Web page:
Life at Peaceable Paws

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As a lifelong animal lover and the owner of a dog-training and horse-boarding facility, I’ve had countless opportunities to practice multi-species introductions – including many in just the past two years!

About two years ago, my husband and I acquired a Pomeranian/American Eskimo Dog-mix, Sunny. We were told that his previous adopters kept him for only three days because they were afraid he was going to kill their cats. We have two indoor-only cats in our family, but we adopted him anyway. We used gates that have cat-escape doors built into them and kept Sunny on leash for several days. Fortunately, our dog-savvy cats didn’t run from him, so he didn’t chase. It only took a few days of managed encounters and some counter-conditioning to convince him he had better things to do than harass the cats. 

Given Sunny’s very strong chase arousal when he sees squirrels outside, however, I have no doubt he would give chase if he encountered an outdoor cat. It is very common for dogs to live in peace with their indoor cats and still chase and even kill an outdoor cat that runs from them.

We weren’t sure what to expect from Sunny when we adopted our pot-bellied pig, Dexter, four months after Sunny joined the family. Our Kelpie, Kai, had lived peaceably with a pig before, so we weren’t worried about his reaction to Dexter’s arrival; for his part, Dexter had lived with dogs before, so we figured those two would be fine. We did our first Sunny-Dexter introduction with Sunny on leash, and discovered that, other than being fascinated with Dexter’s rear end, Sunny was fine with a pig.

We had our biggest interspecies challenge five years ago, when we first brought home Kai, then just one year old. A herding breed, he was quite interested in our full-sized horses, but confined his herding behavior to trotting back and forth at their heels. The horses were accustomed to dogs, so I wasn’t worried about him getting kicked. Also, he kept careful watch on the horses’ hooves. For some reason, though, we had to put a lot more effort into teaching Kai to be calm around our miniature horse, Olivia. Kai barked at and tried to herd her when we led her from the barn – not acceptable. We found an easy fix: We taught Kai to “station” (get up onto, sit, and stay) on a mounting block while we led Olivia to and from her paddock. Eventually Kai’s barking diminished, and stationing was no longer needed.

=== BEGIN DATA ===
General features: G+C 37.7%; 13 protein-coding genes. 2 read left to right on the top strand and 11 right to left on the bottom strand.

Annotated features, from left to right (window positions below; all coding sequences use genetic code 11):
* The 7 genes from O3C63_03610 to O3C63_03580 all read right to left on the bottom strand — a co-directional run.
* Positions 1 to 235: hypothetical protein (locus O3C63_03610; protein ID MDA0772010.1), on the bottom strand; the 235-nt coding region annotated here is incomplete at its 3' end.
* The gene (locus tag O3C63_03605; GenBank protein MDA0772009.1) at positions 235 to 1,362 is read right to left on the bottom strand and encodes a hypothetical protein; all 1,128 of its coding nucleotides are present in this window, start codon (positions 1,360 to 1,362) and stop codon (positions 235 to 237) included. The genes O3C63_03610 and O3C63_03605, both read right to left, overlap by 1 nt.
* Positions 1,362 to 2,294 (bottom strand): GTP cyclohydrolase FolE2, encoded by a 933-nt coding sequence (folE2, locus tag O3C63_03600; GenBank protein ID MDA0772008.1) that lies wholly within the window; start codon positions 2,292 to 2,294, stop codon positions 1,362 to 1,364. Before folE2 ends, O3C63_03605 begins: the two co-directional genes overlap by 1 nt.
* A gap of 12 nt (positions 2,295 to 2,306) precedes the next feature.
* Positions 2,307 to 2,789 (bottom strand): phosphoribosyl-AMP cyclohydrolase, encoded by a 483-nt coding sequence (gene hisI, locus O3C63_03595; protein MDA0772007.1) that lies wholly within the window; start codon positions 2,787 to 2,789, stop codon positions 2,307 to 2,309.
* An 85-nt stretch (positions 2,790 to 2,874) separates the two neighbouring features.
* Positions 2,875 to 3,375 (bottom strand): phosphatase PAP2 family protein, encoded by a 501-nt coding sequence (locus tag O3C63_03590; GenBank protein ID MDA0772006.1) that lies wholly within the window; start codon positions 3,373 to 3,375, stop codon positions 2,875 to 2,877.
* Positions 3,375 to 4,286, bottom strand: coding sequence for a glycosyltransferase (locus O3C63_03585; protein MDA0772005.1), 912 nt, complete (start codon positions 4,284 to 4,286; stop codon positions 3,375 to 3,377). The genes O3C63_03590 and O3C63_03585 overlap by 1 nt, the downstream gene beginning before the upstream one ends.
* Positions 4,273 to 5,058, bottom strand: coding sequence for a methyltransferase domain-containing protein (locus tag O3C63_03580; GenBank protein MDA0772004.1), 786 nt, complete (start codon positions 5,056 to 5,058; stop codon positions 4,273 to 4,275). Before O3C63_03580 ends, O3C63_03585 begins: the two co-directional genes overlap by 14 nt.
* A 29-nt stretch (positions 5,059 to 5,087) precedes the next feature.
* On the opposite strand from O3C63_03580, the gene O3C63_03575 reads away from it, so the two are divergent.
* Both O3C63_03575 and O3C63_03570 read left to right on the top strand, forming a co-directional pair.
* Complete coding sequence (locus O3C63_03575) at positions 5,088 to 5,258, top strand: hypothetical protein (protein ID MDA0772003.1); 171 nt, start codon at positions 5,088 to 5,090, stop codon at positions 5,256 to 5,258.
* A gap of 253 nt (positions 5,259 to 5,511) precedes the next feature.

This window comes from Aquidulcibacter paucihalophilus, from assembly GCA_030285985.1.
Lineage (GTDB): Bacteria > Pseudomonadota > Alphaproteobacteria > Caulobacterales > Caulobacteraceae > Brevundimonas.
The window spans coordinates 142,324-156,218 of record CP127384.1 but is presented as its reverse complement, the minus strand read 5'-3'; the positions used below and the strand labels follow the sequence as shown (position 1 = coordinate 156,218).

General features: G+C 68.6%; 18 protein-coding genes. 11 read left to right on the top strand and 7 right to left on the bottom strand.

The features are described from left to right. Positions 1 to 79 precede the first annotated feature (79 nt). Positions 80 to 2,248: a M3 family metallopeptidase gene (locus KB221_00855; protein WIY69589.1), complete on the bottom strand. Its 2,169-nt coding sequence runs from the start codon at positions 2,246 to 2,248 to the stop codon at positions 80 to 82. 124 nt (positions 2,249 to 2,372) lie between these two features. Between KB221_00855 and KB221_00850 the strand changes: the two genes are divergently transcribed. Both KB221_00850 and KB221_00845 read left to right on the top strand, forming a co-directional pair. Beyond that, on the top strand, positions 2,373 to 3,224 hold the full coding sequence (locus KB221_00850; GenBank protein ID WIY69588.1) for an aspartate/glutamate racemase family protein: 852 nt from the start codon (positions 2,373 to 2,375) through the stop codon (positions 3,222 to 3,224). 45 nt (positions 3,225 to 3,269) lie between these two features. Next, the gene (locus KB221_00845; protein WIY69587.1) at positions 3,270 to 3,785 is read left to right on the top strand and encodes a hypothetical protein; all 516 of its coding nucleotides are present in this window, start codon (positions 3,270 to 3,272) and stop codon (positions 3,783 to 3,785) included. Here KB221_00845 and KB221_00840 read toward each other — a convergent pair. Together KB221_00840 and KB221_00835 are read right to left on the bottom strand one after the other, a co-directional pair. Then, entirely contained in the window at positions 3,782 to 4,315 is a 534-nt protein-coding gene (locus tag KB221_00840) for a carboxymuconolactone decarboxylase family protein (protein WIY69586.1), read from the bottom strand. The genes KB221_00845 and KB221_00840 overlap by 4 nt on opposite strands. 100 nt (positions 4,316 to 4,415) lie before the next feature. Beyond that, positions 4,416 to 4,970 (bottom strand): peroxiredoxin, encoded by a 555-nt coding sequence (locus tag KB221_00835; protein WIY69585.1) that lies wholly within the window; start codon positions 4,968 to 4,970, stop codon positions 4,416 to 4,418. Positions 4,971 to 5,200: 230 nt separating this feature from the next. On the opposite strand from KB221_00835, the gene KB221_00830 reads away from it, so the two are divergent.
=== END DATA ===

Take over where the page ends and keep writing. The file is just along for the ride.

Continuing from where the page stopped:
These were all relatively easy fixes. It takes a lot more work and time to reprogram a dog who has a very strong predatory interest in an other-species family member – or even just a very high level of arousal in the presence of another species.

 

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WDJ's Training Editor Pat Miller, CBCC-KA, CPDT-KA, grew up in a family that was blessed with lots of animal companions: dogs, cats, horses, rabbits, goats, and more, and has maintained that model ever since. She spent the first 20 years of her professional life working at the Marin Humane Society in Marin County, California, for most of that time as a humane officer and director of operations. She continually studied the art and science of dog training and behavior during that time, and in 1996, left MHS to start her own training and behavior business, Peaceable Paws. Pat has earned a number of titles from various training organizations, including Certified Behavior Consultant Canine-Knowledge Assessed (CBCC-KA) and Certified Professional Dog Trainer - Knowledge Assessed (CPDT-KA). She also founded Peaceable Paws Academies for teaching and credentialing dog training and behavior professionals, who can earn "Pat Miller Certified Trainer" certifications. She and her husband Paul and an ever-changing number of dogs, horses, and other animal companions live on their 80-acre farm in Fairplay, Maryland.

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